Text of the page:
Day to day life for children in need in DR Congo conflict
The 2008 conflict in the Democratic Republic of Congo (DRC) and preceding Great Lakes war has left scars on children in the region. The Democratic Republic of Congo is virtually completely broken down as a state. Many different interest groups have completely destroyed the third largest country in Africa. An abundance of natural resources, which should be helping children out of poverty instead draws more soldiers and fighting into the area.
This file interview with the National Director of SOS Children Democratic Republic of the Congo, Martha Kangene, still gives accurate background for the needs of children in the country and the need for more sponsorship for children in the DR Congo conflict of 2008. The numbers affected by this conflict compares to that of World War Two; nearly five and a half million since 1998. Warfare, starvation and disease have killed via a breakdown of supplies and society. Both SOS Children’s Villages (Bukavu and Uvira) became repeatedly caught up in the conflict and evacuation procedures in place mirror those from the Rwanda Genocide where the children in Rwanda were evacuated to Bukavu. At times the SOS Children’s Villages were looted with buildings used by militia.
What is the situation; the living conditions and how do children and their SOS mother s deal with each day?
What does the future hold for children affected by conflict in the Democratic Republic of the Congo?
What is the overall situation like in eastern Congo?
A feeling of uncertainty rules and of not knowing what the next day will bring. It's not war or peace. The instability and massive refugee movements, the cost of living has steadily risen. Bukavu has a dangerous situation in comparison to Uvira; crime is rife with looting, rape and murder.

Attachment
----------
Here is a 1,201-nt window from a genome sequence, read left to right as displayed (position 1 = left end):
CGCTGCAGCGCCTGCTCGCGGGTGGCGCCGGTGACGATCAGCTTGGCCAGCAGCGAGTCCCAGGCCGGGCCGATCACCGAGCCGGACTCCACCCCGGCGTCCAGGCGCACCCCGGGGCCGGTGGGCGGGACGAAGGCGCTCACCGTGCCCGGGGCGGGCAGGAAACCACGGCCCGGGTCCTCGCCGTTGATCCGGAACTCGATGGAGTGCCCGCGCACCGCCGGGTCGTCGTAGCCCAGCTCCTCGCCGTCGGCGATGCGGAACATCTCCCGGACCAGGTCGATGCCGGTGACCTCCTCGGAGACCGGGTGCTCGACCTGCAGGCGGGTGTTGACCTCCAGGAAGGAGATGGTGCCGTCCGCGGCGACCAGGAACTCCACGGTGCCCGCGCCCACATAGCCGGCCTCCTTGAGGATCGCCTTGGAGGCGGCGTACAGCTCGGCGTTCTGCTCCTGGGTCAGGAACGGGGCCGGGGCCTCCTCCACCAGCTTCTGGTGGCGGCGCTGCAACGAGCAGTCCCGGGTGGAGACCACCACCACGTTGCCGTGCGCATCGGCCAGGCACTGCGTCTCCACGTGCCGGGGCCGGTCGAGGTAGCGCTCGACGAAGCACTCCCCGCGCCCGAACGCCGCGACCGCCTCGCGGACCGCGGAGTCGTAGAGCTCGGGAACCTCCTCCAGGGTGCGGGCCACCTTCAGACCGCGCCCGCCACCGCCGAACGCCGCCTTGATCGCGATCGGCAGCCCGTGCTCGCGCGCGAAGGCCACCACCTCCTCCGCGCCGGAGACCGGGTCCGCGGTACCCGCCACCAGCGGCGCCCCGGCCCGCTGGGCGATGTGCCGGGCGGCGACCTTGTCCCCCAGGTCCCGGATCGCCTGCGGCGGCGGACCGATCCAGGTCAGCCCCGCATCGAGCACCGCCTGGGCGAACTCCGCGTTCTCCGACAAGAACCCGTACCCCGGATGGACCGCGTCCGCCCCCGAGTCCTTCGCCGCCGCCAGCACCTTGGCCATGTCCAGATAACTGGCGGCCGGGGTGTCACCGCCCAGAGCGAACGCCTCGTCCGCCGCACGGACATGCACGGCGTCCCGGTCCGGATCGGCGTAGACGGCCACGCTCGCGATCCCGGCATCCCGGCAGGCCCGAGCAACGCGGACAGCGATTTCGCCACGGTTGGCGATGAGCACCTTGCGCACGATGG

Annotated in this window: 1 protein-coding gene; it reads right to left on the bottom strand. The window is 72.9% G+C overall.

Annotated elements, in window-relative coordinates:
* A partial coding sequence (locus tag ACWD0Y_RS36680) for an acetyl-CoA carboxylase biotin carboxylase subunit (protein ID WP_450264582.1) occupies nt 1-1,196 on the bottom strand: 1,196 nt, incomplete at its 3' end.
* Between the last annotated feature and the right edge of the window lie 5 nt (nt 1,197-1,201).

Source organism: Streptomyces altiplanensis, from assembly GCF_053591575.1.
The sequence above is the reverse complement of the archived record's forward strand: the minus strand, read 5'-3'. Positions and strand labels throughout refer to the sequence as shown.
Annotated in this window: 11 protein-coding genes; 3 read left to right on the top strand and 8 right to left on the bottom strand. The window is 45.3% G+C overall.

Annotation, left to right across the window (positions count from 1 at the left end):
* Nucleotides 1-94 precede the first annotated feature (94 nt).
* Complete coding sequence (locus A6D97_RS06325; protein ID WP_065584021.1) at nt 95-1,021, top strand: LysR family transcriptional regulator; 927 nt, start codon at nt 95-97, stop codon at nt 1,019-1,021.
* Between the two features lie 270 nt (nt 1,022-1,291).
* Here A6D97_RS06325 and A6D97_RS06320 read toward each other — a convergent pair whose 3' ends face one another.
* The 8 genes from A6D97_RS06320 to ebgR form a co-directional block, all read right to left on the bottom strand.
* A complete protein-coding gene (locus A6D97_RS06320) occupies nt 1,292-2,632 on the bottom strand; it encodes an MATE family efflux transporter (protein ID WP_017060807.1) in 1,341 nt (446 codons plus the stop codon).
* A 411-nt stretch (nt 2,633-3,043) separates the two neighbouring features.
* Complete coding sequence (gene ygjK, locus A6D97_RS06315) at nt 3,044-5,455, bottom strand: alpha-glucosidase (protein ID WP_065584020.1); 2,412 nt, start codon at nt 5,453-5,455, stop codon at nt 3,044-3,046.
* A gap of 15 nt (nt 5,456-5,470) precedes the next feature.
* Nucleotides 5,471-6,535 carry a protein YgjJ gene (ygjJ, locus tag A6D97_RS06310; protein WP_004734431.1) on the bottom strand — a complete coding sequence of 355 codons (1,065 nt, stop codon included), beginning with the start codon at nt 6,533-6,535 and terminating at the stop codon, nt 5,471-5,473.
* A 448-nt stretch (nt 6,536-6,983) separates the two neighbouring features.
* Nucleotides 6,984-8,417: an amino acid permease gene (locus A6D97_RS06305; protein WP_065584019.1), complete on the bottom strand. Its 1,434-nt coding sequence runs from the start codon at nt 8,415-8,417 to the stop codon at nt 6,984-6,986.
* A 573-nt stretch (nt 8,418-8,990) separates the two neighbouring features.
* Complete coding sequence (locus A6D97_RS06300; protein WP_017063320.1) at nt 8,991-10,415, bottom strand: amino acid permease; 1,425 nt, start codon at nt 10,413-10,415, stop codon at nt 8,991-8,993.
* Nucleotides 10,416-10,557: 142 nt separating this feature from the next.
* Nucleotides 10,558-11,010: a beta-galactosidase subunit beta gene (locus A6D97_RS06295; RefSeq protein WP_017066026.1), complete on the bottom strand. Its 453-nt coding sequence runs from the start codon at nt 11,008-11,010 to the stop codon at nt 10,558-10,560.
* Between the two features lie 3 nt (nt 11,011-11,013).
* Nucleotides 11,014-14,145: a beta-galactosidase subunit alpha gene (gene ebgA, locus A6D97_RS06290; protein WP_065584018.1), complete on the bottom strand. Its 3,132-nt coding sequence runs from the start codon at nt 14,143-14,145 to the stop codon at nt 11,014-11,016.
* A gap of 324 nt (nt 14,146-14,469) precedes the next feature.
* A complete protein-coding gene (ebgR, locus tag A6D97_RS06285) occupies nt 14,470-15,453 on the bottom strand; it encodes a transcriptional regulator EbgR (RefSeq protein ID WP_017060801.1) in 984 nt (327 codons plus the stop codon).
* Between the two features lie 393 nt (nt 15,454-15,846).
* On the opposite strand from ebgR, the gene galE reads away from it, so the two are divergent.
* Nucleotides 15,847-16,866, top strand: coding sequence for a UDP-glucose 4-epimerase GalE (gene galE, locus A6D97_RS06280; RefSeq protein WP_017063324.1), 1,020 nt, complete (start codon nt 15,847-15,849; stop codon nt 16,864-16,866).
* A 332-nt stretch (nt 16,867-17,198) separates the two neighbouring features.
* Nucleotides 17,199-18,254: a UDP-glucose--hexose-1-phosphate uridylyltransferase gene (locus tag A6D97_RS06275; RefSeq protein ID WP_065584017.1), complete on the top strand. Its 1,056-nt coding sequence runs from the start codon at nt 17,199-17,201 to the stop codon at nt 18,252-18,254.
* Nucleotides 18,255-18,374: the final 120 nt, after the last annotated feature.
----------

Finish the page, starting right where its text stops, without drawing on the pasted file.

Children across the DR Congo have been affected by the war with many suffering abuse as child soldiers.
Is there any kind of social, economic and political infrastructure in place people can rely on?
A fragile exists; a group of volunteers from South-Kivu have formed to help people in need. These volunteers try to prepare lists of war victims to enable officially registration. Also, they organise relief and support for people locally and regionally.
SOS Children tries to enable as many children as possible to get a good start in life for the future through education
What does the general situation of children living in Congo look like?
Children’s lives are dominated by poverty, insecurity, and hopelessness and is extremely difficult. Many do not attend school and have no future or prospects. Children attending school are often told by some that it is not worth going to school as many who have are unemployed and find it difficult to find a job. The numbers of street children has consequently risen, especially in the east of the Congo. Called ‘Maibobo’ street kids live in daily fear of violence or even murder, as well as being exposed and vulnerable to diseases. Many children are being abandoned by their families or some girls try to make a living for themselves and their families through prostitution.
How many children in the eastern provinces and the entire country are in need of long-term care?
Thousands of children who are in urgent need of out-of-home care and a new family as they were uprooted, orphaned and abandoned.
How many children are currently being cared for at the SOS Children’s Villages Uvira and Bukavu?
About 300 children and youths live in Bukavu, more than 230 live in Uvira.
What is the children's social background like? Are they war orphans, not being cared for because of poverty, disease etc.?